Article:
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Clinical Social Worker Provides Mental-Health Support on Remote Base

Military personnel posing for a picture Licensed clinical social worker, Navy Lt. Carlos Lopez, in the Branch Health Clinic aboard Naval Air Weapons Station China Lake in Ridgrecrest, California. Lopez is on three-month temporary duty, providing mental health support for Weapons Station personnel and their families (Photo by: Dave Marks, Naval Hospital Twentynine Palms, MCAGCC Twentynine Palms, California).

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Need someone to confide in? Join the crowd.

Mental health resources are in short supply in the midst of a pandemic that has isolated families, increased unemployment and significantly reduced social and outside activities that usually alleviate stress.

When the Naval Air Weapons Station China Lake in Ridgecrest, California, announced the arrival of a clinical social worker for a three-month working visit, the news rippled through the community like a harbinger of hope.

Navy Lt. Carlos Lopez arrived at the Branch Health Clinic, located aboard the Weapons Station, on June 1 for a three-month assignment. Lopez, assigned to Naval Hospital Twentynine Palms (the Branch Health Clinic's parent command), is on loan due to the heightened need.

"We've had a significant amount of trauma here," said Navy Capt. Jeremy Vaughan, commanding officer, NAWS China Lake. We've had the two earthquakes in 2019, and since July of 2020, we've had approximately 2,500 aftershocks of magnitude 2.5 or larger," he said. "Additionally, we test weapons here, with frequent explosions over the weekend. All of those things shake the population. Add that to the isolation of COVID-19 throughout the last 18 months and you've got a recipe for a large amount of counseling need here."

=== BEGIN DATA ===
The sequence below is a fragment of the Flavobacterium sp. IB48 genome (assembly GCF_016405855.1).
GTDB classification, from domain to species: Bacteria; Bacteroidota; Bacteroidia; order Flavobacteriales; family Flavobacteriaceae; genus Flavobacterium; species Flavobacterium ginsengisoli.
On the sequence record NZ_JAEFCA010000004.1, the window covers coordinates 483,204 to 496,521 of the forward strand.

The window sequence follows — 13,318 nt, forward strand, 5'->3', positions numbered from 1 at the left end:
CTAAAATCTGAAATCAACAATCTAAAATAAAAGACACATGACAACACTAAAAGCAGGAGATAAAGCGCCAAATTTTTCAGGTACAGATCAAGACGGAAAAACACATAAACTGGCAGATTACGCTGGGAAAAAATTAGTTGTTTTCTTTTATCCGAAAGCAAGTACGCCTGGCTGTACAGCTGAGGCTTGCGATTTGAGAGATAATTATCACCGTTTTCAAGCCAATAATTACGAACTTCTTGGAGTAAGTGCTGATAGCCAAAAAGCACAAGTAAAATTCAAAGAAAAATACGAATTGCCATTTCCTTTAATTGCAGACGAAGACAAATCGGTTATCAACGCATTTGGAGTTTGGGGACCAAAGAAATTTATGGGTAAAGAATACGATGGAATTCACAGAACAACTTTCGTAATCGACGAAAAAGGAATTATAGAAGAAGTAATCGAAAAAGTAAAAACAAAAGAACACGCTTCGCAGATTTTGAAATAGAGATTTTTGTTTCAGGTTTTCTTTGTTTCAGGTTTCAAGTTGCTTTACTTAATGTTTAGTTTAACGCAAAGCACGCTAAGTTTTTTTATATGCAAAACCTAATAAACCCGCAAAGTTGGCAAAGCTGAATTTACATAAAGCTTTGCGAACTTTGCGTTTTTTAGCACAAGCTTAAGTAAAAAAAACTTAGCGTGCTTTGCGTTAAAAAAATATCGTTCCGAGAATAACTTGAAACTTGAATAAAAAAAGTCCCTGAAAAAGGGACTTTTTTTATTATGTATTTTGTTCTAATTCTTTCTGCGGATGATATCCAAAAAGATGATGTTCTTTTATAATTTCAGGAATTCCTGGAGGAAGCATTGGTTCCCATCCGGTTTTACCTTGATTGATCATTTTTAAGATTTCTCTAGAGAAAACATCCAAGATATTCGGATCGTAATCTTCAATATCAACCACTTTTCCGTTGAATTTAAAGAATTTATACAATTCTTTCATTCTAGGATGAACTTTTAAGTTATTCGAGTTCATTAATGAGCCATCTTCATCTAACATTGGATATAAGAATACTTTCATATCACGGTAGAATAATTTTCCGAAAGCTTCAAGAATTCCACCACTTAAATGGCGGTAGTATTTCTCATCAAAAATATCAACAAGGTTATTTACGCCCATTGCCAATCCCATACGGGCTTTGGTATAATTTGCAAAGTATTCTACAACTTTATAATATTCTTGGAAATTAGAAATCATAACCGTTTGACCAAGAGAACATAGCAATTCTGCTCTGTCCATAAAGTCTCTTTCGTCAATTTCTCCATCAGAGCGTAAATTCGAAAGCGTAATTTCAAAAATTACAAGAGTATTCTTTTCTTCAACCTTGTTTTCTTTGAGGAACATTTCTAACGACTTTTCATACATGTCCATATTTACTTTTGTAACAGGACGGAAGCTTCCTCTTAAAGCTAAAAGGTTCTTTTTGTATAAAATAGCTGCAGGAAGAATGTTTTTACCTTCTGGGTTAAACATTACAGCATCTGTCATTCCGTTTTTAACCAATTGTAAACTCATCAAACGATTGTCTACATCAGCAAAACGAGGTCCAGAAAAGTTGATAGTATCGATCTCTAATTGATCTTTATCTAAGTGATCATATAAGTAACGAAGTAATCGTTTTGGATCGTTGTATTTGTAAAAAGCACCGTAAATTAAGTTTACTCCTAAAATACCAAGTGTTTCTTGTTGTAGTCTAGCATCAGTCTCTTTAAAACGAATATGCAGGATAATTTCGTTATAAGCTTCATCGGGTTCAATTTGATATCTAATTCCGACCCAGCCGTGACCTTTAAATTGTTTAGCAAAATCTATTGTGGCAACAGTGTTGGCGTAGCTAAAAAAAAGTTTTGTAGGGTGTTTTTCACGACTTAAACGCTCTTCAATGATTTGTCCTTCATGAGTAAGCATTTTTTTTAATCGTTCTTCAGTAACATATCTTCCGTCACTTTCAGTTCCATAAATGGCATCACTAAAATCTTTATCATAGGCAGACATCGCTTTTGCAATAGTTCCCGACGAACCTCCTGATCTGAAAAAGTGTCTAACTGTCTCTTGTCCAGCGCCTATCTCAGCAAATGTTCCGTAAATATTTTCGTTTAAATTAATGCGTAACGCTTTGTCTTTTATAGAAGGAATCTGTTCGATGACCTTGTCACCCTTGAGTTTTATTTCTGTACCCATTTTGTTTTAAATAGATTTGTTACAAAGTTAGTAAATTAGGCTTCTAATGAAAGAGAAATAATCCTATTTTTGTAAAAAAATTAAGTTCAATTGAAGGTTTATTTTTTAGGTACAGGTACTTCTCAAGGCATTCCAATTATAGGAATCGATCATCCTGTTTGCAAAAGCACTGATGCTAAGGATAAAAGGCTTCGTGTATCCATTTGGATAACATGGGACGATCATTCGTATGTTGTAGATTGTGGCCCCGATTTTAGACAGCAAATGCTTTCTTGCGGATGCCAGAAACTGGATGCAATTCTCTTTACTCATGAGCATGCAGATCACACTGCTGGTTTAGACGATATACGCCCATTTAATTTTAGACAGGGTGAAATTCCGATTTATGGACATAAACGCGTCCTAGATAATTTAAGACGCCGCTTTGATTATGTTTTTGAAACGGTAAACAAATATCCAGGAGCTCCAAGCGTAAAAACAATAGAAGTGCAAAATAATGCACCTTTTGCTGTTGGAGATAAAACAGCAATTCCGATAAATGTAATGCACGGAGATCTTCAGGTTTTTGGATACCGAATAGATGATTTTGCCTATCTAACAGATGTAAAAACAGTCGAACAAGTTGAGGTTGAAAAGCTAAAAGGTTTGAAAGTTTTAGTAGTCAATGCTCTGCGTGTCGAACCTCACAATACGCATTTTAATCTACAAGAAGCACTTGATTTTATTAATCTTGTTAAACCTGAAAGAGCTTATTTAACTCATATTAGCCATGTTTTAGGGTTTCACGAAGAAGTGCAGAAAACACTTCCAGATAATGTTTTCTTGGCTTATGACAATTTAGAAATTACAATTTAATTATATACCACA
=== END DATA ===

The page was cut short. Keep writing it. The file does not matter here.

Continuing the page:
Lopez arrived at Naval Hospital Twentynine Palms in mid-March, 2021 from a three-year stint in Japan, and has experience serving isolated populations. "A lot of what I saw over there were things like anxiety, insomnia, sleep-related issues, depression and isolation from being so far from loved ones," Lopez stated.

Lopez has served in the Navy for eight years, and earned his Master's degree in social work from California State University, Stanislaus.

"I wanted to serve my country in some way, shape or form," he said. "I'm from a family that is all Army and all enlisted, so becoming a naval officer was a change of course."

Lopez wants the community to understand the basic skills for resilience.

Adults should be getting six to nine hours of quality sleep per night, he explained. "If you're having trouble with that, I can provide tips that will help," he said. "Community" is the operative word, he noted. "It's all about having people you can talk to or go to when you're having a hard time, whether it's squadron, a faith-based group, neighbors or family."

Lopez also noted that people with severe and significant stressors that are unmanageable should make an appointment either with himself, or their chaplain to find strategies for moving forward.

Lopez wants prospective patients to know he relies on an evidence-based eight-twelve appointment regimen. "That number of appointments can be very helpful and provides traction," he said. "I'm going to have to find and identify goals for some quick progression as my time here is temporary. Part of the reason for my being here is to determine if there's an on-going need to establish a permanent position, he said"

"We're finding that families are craving and needing that one-on-one connection that you get with an in-person counseling session," said Hannah Moore, NAWS China Lake, public affairs officer. We have Lt. Lopez here for three months and we can say, listen, if you need help, there's somebody here for you now, she explained.

"It's total health well-being," added Moore. "We've got the pool open again, so families can swim. Now we have a mental-health professional here. We're really trying to take care of the whole person here at China Lake."

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